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How to Travel the World for Free

One Man, 150 Days, Eleven Countries, No Money!
Written by: Michael Wigge
Narrated by: Stephen Bel Davies
Length: 5 hrs and 6 mins
Categories: Self-Development, How-to
5 out of 5 stars (3 ratings)

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Publisher's Summary

The unbelievable feat of traveling 25,000 miles - from Berlin to Antarctica - without any money! Join Michael Wigge as he immerses himself into fascinating subcultures, rides with Amish farmers in old-fashioned buggies, sleeps on the street with the homeless, and, with the help from alternative lifestylers, learns to nourish himself with flowers. Wigge had only three concerns during his travels: How do I get some food? How will I get to my next destination? Where can I sleep? …all without money! This unusual travel diary combines adventure with humor and contains surprising revelations about when money is really needed - and when it's not. A must-listen for every travel and adventure fan!

©2013 Michael Wigge (P)2013 Audible, Inc.

It is apparently possible for a person to travel from Berlin to Antarctica without any money at all. Just ask Michael Wigge, author of How to Travel the World for Free: One Man, 150 days, 11 countries, No Money! Simultaneously droll and exuberant, Stephen Bel Davies keeps the listener curious and bemused as they listen to the true story of Wigge’s adventure. From street performance to dumpster diving, from container ships to couch surfing, this pleasantly self-aware fool’s journey is fresh enough to keep the listener wondering what’s around the next bend.

What members say

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  • Overall
    5 out of 5 stars
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    5 out of 5 stars

Loved it. And almost lived the story.

I can't decide what I loved more, Mr Wigge's adventures or Mr. Stephen's narration. Although, his confidence in hitchhiking across the end of the world owes to various reasons 1. His talent, experience and background in filming as a back-up barter 2. Being a man 3. Fair amount of research and homework on couch-surfing. 4. carrying a credit card as a backup et al - what's really commendable and inspiring was his courage to finally venture out on an unpredictable journey - embracing the unexpected every step of the way, his creativity in inventing various games for a quick buck, his easy-going attitude in approaching strangers for food or free travel ticket, his non-judgemental account of people and cultures he comes across, his endurance during the tough times of going hours without food or rest, his genuine hard-work for every job he volunteered to do; and his resilience to not use his credit card till the end of the journey.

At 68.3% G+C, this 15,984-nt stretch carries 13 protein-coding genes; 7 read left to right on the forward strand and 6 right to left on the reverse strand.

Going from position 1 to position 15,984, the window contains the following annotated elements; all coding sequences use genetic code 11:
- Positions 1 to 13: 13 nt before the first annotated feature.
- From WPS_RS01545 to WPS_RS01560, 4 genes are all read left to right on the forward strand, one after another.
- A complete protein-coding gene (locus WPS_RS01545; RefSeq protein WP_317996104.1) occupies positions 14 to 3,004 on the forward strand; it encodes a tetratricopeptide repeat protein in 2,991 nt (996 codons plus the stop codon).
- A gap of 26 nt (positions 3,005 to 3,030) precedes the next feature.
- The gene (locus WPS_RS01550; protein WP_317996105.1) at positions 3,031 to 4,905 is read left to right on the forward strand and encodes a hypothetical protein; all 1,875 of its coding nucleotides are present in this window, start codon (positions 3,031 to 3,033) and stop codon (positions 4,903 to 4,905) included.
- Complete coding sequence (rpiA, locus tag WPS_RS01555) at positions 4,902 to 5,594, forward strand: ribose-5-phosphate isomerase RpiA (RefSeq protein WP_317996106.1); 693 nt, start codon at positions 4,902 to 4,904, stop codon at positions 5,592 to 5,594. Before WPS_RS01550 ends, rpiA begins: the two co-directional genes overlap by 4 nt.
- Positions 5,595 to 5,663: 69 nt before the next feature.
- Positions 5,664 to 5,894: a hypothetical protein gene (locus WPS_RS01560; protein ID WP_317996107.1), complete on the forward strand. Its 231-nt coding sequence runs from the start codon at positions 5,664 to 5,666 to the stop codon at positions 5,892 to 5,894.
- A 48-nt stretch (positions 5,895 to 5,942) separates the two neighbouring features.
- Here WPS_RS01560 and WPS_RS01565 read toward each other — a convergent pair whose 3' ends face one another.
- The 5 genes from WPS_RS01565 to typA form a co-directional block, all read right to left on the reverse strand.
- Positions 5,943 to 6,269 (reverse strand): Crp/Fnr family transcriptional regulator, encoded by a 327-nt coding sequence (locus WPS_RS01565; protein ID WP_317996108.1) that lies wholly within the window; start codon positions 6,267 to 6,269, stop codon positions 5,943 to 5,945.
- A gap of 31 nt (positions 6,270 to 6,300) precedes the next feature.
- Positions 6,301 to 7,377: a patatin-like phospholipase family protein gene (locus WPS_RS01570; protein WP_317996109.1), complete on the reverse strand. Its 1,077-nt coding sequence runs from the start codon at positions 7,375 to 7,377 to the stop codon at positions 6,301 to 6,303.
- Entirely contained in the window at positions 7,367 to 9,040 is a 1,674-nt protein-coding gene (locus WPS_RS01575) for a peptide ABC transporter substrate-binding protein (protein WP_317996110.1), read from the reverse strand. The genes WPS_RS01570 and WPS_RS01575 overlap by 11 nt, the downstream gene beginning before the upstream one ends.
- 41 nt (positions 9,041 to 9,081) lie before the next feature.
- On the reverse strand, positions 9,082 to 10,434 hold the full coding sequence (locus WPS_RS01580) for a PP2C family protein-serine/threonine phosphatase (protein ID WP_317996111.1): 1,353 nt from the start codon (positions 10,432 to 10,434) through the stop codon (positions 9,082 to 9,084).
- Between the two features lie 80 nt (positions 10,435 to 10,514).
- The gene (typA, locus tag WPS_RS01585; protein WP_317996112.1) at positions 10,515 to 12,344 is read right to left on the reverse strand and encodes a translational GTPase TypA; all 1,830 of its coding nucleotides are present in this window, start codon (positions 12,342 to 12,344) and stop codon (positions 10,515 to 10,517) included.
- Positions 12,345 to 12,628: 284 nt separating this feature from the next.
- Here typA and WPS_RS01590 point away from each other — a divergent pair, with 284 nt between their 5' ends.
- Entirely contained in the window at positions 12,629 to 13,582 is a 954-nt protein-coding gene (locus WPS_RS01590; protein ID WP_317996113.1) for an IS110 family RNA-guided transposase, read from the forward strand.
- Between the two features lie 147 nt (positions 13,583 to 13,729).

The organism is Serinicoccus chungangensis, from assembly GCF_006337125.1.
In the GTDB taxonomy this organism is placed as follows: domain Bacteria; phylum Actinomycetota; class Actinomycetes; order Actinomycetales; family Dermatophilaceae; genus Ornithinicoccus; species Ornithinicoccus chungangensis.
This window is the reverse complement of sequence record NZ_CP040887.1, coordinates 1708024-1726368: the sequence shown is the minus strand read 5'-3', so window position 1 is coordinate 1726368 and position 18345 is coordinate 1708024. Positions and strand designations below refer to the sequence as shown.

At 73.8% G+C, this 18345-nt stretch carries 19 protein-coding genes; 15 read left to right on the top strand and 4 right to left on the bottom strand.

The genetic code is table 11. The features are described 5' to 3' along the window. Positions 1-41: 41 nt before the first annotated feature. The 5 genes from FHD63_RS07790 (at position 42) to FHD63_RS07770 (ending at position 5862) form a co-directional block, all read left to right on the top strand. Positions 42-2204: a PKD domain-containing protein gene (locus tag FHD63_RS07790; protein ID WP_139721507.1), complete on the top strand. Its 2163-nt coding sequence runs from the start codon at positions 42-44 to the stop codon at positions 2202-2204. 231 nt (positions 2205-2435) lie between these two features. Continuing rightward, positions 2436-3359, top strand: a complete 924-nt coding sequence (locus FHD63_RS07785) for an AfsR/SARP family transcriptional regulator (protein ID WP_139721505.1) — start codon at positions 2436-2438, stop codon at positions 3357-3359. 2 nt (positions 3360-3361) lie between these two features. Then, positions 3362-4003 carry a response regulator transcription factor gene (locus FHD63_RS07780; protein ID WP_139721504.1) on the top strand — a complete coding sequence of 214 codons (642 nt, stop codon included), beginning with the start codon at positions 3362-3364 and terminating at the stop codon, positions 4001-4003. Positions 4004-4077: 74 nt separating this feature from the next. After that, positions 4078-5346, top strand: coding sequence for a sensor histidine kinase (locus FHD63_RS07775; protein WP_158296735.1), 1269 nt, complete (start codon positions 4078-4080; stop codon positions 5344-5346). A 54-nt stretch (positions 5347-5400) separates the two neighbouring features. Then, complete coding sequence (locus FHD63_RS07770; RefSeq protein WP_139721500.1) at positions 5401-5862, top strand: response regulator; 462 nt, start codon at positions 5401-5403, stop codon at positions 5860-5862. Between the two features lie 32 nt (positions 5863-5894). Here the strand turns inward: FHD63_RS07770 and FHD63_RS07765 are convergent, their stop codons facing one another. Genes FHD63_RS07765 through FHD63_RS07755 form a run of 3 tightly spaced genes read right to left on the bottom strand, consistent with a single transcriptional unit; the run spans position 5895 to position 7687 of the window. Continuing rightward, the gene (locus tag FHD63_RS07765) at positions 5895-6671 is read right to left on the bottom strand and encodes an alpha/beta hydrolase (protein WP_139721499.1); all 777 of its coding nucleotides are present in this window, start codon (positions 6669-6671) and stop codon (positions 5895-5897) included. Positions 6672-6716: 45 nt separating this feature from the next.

Going around the world for free might mean different things to different people. People are open to different kind of risks, bargains and experiences - So one has to pick and choose from this book accordingly and hit their own adventure around the world for free. No matter what's your appetite for adventure, there's something for everyone in this book. It gives a fair account of the hacks you can use, the challenges you may face and the various state of minds you might have to conquer. After all, every journey is unique. Loveeeee the book. Heartfelt thanks to the author and narrator both, for someday I might try some of these adventures :)

Special thanks to the narrator for the calm and easy pace, making it such a joy to listen.

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    3 out of 5 stars
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  • R. Crisafulli
  • 24-02-14

A Bit Disappointing

Any additional comments?

I found the cultural references and descriptions in this book interesting. What turned me off was the author's "Uber" Western attitude. Why would you agree to take a multicultural trip around the world, and then critique and complain about all the cultures you visit?! Deal, Dude! It's free! The bus-driver in Chile wouldn't keep driving that way if it weren't somewhat successful?! The author should have relaxed into his experiences a little more and focused on the learning aspect. He also took an overly professorial tone when he described Black jack, and Niagara Falls, in detail--like the educated people who read these types of books need those things VERY carefully described. I read Mr. Wigge's next book in the series , about bartering (actually before this one), and it is better.

4 people found this helpful

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  • Dariann
  • 10-12-15

How to travel the world for free (If you're a man)

What did you like best about How to Travel the World for Free? What did you like least?

The concept of the book is great, the adventures he goes on are interesting. However, a lot of this would be dangerous if a woman were to do it (unfortuantely). Because of this, I didn't find the book very useful. There's no way I'd hitchhike with strangers or walk alone in certain countries at night.

2 people found this helpful

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  • Mikhail Demin
  • 22-03-15

?

It could be very exciting book. Little bit blunt and little bit boring.. I do not want to say anymore.

1 person found this helpful

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  • Amazon Kunde
  • 01-05-19

Great story

Inspiring stories, I was at times on the edge as he was overcoming things that scare me, lots can be learned from this book